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Thursday, October 11, 2018
Aging White-Tailed Deer on the Hoof - Part II
Photo by Hardy Jackson
Photo By Hardy Jackson

Last week we discussed the scientific approach of aging of deer on the hoof. This week we focus on characteristics that will help you age deer in the field. 

The Best Characteristics For Aging Deer On The Hoof Are…
Results of statistical tests indicated that the single best antler characteristic to use for aging bucks on the hoof was gross B&C score.  Overall antler size is the best method for aging live bucks, contrary to what I was mistakenly told when I first moved to Texas.  Accurate field judgment of gross B&C score can become nearly instantaneous with practice.  In fact, a lot of south Texas hunters are already very adept at estimating antler size because they routinely estimate this before harvesting a buck anyway.

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Posted by Dr. Mickey W. Hellickson on 10/11 at 08:41 AM
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Thursday, October 04, 2018
Aging White-Tailed Deer on the Hoof - Part I
Photo by Hardy Jackson
Photo By Hardy Jackson

Have you ever wondered what characteristics are best for aging deer on the hoof?  When I was growing up in the Midwest, I was mistakenly told that the number of antler points also told you the buck’s age.  If the buck was an 8-pointer for example, he was eight years old.  Unfortunately, before I knew anything about aging deer on-the-hoof, I mistakenly killed a 13-point buck in Iowa that still had his milk teeth - he was only one-and-a-half years old!  Luckily, it didn’t take me long to figure out that the number of antler points had little to do with age. 

After moving to south Texas, I was again told false information about aging deer on-the-hoof.  This time I was mistakenly told that you could not accurately age a buck by the overall size of his rack.  Antler size, as you will soon learn, is the best characteristic to use for aging bucks on-the-hoof.  In fact, it is possible to get a nearly instant estimate of the appropriate age class (i.e., young, middle, or mature) to place a buck based on only antler size.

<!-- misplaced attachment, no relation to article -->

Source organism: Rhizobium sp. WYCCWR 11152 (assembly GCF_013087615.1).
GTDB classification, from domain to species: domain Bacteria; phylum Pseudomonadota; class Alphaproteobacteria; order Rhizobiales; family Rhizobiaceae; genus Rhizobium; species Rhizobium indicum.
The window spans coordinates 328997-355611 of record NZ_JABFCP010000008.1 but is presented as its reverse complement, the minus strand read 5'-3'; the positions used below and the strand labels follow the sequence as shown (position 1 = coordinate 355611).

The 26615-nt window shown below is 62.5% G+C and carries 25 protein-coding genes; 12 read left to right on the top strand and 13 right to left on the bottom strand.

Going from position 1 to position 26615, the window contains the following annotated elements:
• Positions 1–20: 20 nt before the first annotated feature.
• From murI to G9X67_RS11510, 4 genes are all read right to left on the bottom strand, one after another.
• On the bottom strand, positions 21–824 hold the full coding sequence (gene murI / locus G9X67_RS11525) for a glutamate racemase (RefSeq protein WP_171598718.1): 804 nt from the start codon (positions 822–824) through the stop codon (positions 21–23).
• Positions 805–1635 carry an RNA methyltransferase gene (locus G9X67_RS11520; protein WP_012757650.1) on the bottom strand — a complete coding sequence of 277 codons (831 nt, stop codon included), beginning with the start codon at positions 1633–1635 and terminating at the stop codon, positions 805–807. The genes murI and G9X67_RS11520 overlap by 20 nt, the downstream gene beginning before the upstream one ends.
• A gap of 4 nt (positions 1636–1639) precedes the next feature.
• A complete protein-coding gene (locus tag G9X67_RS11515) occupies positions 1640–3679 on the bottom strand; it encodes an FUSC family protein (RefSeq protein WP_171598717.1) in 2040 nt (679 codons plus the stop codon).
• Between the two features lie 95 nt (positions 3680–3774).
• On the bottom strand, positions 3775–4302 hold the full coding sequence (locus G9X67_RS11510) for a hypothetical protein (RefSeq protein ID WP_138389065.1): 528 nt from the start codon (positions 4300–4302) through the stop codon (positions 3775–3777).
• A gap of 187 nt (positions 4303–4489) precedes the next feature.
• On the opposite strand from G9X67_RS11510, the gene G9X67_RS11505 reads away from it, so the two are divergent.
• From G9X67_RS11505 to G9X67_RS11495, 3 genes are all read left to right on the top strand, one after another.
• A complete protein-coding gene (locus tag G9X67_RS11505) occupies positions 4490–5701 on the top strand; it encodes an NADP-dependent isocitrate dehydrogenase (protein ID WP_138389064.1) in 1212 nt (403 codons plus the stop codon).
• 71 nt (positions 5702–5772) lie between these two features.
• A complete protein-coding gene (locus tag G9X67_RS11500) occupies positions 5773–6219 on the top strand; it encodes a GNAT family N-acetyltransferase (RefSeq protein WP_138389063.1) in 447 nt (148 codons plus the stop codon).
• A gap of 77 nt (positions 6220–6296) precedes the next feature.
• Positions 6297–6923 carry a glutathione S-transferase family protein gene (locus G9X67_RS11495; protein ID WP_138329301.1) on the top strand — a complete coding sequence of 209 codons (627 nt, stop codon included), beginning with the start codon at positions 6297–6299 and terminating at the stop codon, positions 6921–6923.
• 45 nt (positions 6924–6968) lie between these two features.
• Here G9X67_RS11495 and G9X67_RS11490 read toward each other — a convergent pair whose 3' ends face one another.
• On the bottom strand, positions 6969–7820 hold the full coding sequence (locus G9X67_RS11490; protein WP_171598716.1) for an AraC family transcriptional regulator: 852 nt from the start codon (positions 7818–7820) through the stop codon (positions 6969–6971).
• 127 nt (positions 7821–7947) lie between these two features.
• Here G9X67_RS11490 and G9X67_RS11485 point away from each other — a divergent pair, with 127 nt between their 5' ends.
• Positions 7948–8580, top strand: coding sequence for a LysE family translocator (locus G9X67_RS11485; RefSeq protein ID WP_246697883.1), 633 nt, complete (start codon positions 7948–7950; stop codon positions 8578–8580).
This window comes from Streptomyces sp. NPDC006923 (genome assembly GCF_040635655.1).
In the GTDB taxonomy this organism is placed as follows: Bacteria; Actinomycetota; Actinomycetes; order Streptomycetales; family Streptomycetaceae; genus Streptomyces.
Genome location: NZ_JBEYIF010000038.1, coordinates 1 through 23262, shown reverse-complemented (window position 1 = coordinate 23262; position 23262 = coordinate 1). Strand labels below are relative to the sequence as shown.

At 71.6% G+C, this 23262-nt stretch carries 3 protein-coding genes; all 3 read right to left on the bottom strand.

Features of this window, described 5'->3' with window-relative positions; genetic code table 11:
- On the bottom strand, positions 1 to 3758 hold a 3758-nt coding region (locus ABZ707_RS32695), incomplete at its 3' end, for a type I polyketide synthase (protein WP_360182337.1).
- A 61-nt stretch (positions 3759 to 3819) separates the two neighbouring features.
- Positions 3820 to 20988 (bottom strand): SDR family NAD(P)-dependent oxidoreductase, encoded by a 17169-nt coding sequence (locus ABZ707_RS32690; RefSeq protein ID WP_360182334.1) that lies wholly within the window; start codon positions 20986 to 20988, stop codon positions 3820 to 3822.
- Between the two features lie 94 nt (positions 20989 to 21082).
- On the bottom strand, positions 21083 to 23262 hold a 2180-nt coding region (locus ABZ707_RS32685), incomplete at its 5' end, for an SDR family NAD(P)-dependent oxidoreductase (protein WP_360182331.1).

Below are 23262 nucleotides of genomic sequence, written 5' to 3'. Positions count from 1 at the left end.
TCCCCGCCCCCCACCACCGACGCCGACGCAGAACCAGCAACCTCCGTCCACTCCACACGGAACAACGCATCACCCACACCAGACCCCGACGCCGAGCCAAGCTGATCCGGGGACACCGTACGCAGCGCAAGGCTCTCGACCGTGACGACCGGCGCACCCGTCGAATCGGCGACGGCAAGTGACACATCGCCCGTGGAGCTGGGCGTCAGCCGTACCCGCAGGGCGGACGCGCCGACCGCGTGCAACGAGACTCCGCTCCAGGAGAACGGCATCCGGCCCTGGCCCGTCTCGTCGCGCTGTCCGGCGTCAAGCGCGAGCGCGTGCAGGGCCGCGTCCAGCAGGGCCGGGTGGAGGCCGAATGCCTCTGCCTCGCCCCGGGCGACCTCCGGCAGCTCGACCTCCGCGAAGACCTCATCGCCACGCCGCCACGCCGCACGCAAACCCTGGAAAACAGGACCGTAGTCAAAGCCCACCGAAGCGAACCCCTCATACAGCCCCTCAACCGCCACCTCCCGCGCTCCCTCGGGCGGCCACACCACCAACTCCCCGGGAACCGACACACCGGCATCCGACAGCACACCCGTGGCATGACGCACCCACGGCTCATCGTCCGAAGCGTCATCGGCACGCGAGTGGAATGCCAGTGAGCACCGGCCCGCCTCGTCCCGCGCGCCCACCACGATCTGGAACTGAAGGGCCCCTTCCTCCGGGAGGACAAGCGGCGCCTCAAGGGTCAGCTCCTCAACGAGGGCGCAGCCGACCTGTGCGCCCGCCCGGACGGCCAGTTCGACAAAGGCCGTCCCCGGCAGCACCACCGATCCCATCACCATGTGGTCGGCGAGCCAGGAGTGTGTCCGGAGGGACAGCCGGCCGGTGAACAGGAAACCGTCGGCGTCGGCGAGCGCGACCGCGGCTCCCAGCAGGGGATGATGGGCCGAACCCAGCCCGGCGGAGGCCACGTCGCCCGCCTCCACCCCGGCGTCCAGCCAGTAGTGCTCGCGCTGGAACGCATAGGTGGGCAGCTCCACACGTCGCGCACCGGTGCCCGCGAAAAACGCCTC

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Posted by Dr. Mickey W. Hellickson on 10/04 at 08:41 AM
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Tuesday, October 02, 2018
Choosing The Right Plants For Your Plots

It would be hard to imagine a better food plot than a really good stand of Tecomate Lablab, but does that mean Lablab is always the best food plot choice? No, it does not! Different plants do different things. You have to “prescribe” the right thing for the job. Let’s see what goes into that.

First, when buying seed, consider value, not just price. Don’t be fooled by bag size. Bigger is not necessarily better. Some of the best wildlife plantings, like clovers and chicory, come in small bags and have very low planting rates. An 8-pound bag of Tecomate Monster Mix, which consists of clover and chicory, for instance, plants a full acre. It would take 130 pounds of oats to do plant that same acre! Think in terms of cost/acre not cost/bag or cost/pound. Some big, cheap bags of seed aren’t bargains at all when you consider what how much it takes to plant an acre and what you really get.

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Posted by David Morris on 10/02 at 08:41 AM
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Monday, August 20, 2018
Laying Out Your Food Plots - Part II

Tecomate

Distribution And Size
Ok, you have a handle on the total acreage of food plots needed, but how many plots do you need, what size should they be and where should they go. You can’t really answer any of these questions without giving thought to the others since they’re all related and interdependent. The number of plots depends in part on what size they are, and vice versa. And, in areas with limited tillable land, the distribution of the tillable land and how much of it there is at each site will go along way in determining both the number and size of food plots. Still, there are ways to come to logical decisions.